Scale bars: 1 mm. Photo B by Denis Pedroso.  DOI: 10.1371/journal.pone.0148277

Charinus bichuetteae new species.

Etymology. This species is named after Dr. Maria Elina Bichuette (UFSCar, SP, BR), in recognition to her contribution to arachnology and cave biology.


Natural history. The specimens collected were on the wall of the caves (Gruta do China, Gruta do Sismógrafo, Caverna Sugiro-Roncador, Caverna Pedra da Cachoeira).

Diagnosis. Absent median eyes and tubercle; well-developed lateral eyes; small and rounded meta and mesosternum, strongly sclerotized; dorsal pedipalp femur with two spines; basal pedipalp distitarsus spine small, ¼ the length of the distal; Leg tibia I with 21 articles and tarsus with 37; basitibia IV divided in two pseudo articles; trichobothria of basitibia IV (bt) at the proximal third of the article; distitibia IV with 16 trichobothria; basal trichobothriae of distitibia IV bc and sbf closer to each other than to bf; pale yellow body color; cushion-like female gonopod with lateral projections directed backwards covering all the opening of the internal seminal receptacles (atrium).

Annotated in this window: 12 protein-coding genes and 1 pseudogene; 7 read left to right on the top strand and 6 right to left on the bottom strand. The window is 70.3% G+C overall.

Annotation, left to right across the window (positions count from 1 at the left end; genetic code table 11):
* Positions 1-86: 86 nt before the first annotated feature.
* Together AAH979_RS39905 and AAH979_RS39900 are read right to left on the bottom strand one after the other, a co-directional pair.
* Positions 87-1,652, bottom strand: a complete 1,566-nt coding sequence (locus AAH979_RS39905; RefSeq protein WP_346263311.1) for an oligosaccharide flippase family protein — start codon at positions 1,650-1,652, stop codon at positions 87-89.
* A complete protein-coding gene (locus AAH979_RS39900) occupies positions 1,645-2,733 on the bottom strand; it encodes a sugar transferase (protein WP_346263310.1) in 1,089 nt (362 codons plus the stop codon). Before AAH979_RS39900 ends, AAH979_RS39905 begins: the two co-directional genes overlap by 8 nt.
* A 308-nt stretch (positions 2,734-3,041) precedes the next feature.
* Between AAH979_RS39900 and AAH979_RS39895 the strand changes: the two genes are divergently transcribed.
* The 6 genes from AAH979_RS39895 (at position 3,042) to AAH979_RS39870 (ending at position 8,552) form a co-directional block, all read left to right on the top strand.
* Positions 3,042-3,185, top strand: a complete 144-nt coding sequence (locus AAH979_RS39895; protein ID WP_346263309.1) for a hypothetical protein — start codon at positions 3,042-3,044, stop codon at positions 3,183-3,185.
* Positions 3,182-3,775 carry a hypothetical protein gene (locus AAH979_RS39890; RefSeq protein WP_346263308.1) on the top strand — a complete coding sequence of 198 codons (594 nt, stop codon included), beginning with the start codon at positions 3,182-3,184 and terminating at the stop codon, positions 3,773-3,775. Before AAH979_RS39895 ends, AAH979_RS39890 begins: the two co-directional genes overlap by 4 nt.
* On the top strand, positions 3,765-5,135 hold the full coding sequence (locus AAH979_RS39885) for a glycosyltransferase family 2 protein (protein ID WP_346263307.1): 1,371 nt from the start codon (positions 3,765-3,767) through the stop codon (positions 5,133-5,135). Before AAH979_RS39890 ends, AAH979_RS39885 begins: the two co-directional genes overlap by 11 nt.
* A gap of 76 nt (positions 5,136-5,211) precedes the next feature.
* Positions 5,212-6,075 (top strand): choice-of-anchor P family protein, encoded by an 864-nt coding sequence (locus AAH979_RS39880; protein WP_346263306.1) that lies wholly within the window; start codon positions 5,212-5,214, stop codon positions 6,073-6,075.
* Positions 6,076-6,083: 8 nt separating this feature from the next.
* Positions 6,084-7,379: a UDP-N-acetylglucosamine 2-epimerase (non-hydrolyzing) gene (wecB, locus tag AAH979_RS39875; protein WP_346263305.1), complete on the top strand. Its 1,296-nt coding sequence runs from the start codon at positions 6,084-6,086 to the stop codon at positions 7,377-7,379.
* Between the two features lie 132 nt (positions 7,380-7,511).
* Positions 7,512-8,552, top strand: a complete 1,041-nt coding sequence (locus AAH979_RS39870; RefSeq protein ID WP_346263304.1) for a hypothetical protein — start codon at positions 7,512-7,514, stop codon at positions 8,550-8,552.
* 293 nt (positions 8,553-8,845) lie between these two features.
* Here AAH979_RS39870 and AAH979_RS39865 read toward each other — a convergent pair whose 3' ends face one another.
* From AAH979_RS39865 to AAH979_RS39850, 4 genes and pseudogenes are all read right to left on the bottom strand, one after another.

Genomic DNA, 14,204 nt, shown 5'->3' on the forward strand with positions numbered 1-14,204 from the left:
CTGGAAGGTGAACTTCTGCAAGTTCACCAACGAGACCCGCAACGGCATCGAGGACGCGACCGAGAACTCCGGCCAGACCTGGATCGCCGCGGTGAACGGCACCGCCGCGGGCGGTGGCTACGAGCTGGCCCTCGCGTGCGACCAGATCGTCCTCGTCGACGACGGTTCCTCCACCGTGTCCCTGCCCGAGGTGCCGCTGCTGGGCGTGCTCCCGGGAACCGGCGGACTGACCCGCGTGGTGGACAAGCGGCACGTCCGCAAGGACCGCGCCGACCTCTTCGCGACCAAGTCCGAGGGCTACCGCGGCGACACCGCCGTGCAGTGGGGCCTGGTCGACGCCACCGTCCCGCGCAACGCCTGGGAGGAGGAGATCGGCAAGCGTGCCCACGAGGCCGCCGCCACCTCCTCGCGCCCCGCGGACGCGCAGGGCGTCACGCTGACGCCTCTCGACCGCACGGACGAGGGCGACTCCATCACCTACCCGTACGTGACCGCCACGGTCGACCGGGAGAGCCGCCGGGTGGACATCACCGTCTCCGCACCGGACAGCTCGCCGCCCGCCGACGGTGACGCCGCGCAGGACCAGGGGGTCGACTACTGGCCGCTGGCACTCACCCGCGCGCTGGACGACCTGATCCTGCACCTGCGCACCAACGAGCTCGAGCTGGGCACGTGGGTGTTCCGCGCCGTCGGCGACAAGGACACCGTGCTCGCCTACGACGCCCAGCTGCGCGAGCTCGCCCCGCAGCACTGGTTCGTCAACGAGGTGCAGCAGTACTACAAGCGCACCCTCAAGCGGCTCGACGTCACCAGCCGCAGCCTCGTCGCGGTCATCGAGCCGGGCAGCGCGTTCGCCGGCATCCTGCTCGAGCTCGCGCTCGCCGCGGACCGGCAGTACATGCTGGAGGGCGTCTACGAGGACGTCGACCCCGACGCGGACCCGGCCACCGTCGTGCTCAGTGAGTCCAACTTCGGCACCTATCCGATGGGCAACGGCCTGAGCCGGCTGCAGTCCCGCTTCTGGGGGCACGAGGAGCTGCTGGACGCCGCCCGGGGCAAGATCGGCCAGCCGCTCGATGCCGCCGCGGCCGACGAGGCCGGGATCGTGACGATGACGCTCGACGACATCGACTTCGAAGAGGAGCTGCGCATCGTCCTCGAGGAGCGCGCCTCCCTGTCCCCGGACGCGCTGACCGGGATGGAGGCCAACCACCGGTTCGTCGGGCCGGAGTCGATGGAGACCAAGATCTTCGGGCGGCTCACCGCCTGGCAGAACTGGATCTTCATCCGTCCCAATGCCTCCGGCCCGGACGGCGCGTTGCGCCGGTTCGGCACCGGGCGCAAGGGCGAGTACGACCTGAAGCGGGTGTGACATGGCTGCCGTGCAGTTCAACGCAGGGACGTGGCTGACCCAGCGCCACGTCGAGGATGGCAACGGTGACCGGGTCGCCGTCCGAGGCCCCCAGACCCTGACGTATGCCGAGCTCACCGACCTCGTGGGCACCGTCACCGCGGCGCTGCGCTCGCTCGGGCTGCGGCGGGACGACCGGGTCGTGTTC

Fig 12. Distributional map of the new species.
Green: ombrophilous forest. Yellow: white-sand forest (Amazonian Caatinga).

 Alessandro Ponce de Leão Giupponi and Gustavo Silva de Miranda. 2016. Eight New Species of Charinus Simon, 1892 (Arachnida: Amblypygi: Charinidae) Endemic for the Brazilian Amazon, with Notes on Their Conservational Status. PLoS ONE. 11(2):e0148277.  DOI: 10.1371/journal.pone.0148277